Monday, August 14, 2017

No wind, so breaking in the Honda 2.3

Sorry there hasn't been much here lately, I've been working a lot and been having some truck issues so I couldn't tow the boat.  I've been playing with little details to fine tune the rig and sailing position.  I've moved ballast forward, re-rigged my lazyjacks to make them more useful, went to a smaller diameter mainsheet for less friction, etc.

The truck is finally all done and dependable, so I hitched up the boat and headed down to the multnomah channel of the willamette river.  No wind.  Not a problem, I'd purchased the new Honda 2.3 and it needed more breaking hours at low speed.  The video below is a quickie with the iPhone.  Throttle position is @ 1/4 to 1/3, and was getting me 4+ knots.  I ran for over 1.5 hours without having to add gas to the tank.  Not bad for a 15 foot displacement hull with @ 13' in the water.

Just as I got back to the ramp and was loading up, a front moved in with LOTS of wind, probably too much :-)  I sure like this little honda.  The boat makes a fine little mini trawler with it.

Monday, June 5, 2017

Fern Ridge photos actually sailing taken by John

Thanks John!

Another light wind day on the water

SO I hauled the boat down to fern Ridge reservoir in Eugene Oregon.  John Khonnen was nice enough to meet me there and hang out.  He keeps his Old Shoe in a slip there.

It was a light wind day again.  I let the whole 120ft2 fly unlike at Hagg lake.  I managed @ 3.5mph in what couldn't have been more than 5-6 mph of wind.  The boat heeled no more than 10 degrees with me sitting in the beach chair in my new helm arrangement.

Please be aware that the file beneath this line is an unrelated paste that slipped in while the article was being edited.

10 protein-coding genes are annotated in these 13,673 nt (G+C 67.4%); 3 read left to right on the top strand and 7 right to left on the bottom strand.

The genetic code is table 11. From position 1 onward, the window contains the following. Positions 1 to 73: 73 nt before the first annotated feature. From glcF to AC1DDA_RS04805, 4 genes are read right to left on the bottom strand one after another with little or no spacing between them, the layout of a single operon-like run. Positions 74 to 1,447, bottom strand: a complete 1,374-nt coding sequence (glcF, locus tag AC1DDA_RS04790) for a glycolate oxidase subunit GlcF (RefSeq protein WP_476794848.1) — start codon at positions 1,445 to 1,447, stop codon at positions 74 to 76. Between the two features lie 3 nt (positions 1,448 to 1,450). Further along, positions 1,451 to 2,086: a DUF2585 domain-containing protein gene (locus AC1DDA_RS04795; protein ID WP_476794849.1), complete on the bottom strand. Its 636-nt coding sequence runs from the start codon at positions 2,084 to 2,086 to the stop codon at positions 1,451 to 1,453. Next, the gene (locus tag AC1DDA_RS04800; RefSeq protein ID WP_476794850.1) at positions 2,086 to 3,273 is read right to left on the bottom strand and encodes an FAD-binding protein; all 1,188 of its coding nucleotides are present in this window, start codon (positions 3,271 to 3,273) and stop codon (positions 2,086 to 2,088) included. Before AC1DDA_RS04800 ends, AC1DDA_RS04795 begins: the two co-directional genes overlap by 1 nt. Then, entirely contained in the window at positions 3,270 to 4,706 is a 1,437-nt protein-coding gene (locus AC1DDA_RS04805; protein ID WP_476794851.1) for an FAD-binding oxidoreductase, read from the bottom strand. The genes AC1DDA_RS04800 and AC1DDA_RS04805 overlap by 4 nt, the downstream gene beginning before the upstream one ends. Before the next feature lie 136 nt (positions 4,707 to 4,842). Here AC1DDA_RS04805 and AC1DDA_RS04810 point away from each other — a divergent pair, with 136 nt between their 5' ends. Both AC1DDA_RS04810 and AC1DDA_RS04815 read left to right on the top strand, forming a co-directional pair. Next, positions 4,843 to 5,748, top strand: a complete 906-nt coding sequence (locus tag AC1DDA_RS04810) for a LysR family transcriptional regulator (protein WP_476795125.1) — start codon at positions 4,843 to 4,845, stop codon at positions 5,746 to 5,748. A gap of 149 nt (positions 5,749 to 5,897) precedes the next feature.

I haven't show photos of it yet, but I rerouted the mainsheet under the boom to another block near the mast, then down through the foredeck to the cam cleat.  I did this because the cleat didn't work properly with the sheet led in from below as shown.  It also gets the mainsheet off the floor of the cabin where it can be stepped on and such at just the worn moment.

This worked pretty well, though when the sheet went slack there were all kinds of new things on the top of the boat to hang up on.  Primarily my sculling oar.  I threw this in the cabin, so it started to hang up on the aft oar rooftop bracket.  More fine tuning needed :-)

The wind was spotty, but I got enough to find that the boat now balances pretty well with how I'm locating my weight.